Cystoscopy is a procedure that lets your doctor look inside of your urethra and bladder using a special telescopic camera called a cystoscope.
Cystoscopy is a short procedure that can be done in the office with little pain. You will often be able to watch the images on the screen while it is being done. It takes about 10 to 20 minutes to set up and 5 minutes to complete the procedure.
These are some of the reasons your urologist or urogynecologist might suggest cystoscopy:
The risks of cystoscopy are very low. Some women may develop a urinary tract infection afterward, but this is unusual. Thus, antibiotics are not necessary before cystoscopy. Other risks include mild bleeding, discomfort or injury to the bladder or urethra.
Often cystoscopy is done as an outpatient procedure in the office. Usually, there are no restrictions on eating or drinking before the test. You can drive yourself to and from your appointment and return to work afterward. However, some patients require anesthesia for the test. In this case, you may need to stop eating and drinking six to eight hours before the procedure.
To see if you have a bladder infection, you will most likely need to give a urine sample before the test. Come with a full bladder to your appointment.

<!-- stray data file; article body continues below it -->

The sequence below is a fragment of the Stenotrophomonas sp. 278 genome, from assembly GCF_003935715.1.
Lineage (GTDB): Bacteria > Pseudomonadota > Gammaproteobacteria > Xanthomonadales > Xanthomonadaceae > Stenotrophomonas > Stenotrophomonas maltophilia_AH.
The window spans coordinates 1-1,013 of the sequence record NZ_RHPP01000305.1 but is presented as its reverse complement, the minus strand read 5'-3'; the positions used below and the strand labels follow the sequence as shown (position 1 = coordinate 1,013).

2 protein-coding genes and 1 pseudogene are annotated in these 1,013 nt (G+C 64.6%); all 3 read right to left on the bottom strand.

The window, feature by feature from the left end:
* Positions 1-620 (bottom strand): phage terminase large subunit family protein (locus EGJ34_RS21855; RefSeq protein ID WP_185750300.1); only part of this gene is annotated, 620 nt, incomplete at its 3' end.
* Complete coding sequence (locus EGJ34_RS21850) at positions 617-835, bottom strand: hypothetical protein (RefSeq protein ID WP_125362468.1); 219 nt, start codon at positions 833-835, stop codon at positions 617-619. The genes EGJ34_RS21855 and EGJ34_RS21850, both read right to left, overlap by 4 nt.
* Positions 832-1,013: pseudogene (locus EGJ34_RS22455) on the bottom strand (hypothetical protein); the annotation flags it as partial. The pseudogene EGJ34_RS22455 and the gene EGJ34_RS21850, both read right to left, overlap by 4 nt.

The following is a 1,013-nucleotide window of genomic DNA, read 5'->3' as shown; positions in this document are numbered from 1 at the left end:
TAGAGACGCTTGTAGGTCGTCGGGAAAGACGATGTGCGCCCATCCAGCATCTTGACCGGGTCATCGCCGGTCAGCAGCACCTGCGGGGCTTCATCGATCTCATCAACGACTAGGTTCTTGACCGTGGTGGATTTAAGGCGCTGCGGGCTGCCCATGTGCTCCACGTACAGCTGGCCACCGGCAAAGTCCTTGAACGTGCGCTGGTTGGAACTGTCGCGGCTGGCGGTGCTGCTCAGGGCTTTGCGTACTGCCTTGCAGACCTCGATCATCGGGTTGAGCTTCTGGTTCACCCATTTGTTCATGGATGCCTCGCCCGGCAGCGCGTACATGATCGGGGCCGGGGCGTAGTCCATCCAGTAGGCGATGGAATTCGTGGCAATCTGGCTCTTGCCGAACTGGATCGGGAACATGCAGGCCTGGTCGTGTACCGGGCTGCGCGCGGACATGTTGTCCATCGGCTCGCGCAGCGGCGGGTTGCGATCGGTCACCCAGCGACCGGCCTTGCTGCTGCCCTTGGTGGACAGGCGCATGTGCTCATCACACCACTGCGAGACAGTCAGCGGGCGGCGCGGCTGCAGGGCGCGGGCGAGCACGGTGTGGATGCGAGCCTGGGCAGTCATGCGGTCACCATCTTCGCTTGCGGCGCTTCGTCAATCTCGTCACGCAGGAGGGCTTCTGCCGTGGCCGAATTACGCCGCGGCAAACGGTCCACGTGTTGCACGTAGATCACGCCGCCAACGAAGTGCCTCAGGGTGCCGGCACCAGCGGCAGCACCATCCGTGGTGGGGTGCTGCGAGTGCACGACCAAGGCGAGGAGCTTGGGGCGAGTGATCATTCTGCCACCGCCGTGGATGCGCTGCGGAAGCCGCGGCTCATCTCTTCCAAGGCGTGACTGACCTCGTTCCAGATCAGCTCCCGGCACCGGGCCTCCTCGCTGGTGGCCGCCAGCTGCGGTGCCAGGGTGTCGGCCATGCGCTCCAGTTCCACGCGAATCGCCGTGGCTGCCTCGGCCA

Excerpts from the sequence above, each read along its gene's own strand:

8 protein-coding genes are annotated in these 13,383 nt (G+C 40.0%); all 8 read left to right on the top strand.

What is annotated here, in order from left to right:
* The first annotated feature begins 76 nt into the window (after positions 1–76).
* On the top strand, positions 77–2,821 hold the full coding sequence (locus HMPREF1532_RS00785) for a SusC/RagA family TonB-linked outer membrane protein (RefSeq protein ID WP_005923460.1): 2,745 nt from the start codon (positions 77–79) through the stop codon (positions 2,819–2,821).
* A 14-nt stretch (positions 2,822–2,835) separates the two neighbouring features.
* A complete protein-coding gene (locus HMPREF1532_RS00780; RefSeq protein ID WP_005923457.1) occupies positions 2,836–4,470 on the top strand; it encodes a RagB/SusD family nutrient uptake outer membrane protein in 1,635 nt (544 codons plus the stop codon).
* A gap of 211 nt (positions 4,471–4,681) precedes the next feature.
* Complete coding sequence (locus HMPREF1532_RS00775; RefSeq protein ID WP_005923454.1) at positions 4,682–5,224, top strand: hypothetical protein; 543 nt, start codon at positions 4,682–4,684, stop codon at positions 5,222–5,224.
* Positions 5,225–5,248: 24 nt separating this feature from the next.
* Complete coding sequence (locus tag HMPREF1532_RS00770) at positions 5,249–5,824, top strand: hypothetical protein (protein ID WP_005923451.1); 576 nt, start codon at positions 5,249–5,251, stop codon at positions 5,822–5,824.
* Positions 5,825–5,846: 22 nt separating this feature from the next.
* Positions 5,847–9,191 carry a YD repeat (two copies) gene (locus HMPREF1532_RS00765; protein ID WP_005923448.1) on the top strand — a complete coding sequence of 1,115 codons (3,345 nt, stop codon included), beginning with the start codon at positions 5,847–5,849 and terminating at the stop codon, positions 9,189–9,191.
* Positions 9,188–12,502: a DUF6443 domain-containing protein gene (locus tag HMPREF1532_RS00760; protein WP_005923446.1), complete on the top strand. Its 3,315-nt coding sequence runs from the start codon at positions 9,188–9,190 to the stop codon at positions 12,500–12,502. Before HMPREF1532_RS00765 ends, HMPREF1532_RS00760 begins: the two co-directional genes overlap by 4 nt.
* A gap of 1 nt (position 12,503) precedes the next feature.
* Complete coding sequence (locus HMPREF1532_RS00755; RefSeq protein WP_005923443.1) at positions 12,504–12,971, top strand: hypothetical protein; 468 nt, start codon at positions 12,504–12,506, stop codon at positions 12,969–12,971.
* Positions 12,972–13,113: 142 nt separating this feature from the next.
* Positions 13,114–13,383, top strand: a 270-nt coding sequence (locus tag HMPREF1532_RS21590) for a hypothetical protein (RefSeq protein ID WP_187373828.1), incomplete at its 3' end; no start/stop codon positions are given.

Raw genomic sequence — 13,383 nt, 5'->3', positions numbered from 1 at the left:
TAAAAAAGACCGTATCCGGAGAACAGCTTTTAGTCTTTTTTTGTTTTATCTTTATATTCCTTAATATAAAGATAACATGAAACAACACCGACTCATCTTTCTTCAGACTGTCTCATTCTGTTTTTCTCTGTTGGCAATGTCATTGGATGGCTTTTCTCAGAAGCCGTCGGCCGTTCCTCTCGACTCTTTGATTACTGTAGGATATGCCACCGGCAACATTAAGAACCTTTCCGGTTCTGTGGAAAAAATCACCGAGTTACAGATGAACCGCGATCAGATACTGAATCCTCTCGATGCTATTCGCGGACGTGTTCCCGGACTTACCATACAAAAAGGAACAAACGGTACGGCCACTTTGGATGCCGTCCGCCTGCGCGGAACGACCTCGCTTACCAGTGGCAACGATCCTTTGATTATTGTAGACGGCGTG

Typically, you do not have to stop taking any medicines before the procedure. It is best to discuss the pre-procedure instructions with your doctor’s team to review your medications and any supplements you are taking.
Your doctor will give you specific directions to prepare for the test. Ask questions if you are unsure.
During the procedure, and depending upon your symptoms, the cystoscopy may either be done in the office or in an operating room.
You’ll need to change into a medical gown and lie on the exam table with your knees raised and apart, like a typical gynecologic exam. A sheet will be placed on the lower part of your body. After cleaning the area around your urethra, a numbing jelly (local anesthetic) may be applied to the urethra. Next, the cystoscope will be inserted into your bladder. Either a flexible or rigid cystoscope will be used:
After the procedure, you may feel mild burning when you urinate. There may be some small amounts of blood in your urine. This usually lasts for about one day. To help relieve the burning feeling, take a warm bath or apply a warm damp washcloth to your urethra area.
A small number of women develop a urinary tract infection (UTI) after the test. To help avoid getting an UTI, drink extra fluids after the test.
Call your doctor if bleeding or pain lasts more than two days. Also, contact the office if you have signs of an UTI, such as pain when you urinate, smelly or cloudy urine, fever, or chills.
Most women find a cystoscopy to be an easy procedure. However, others feel discomfort after the cystoscope is inserted. Relaxing your pelvic floor muscles can help to relieve this sensation. You will likely be able to watch the procedure images on the screen if you’d like.
1. During a cystoscopy, your doctor examines the inside of the urethra and the bladder using a small camera.2. Carefully review any special pre-test instructions that you have been given.3. Potential after-effects may include mild burning when you void and some blood in your urine. These symptoms usually go away within 24 hours,
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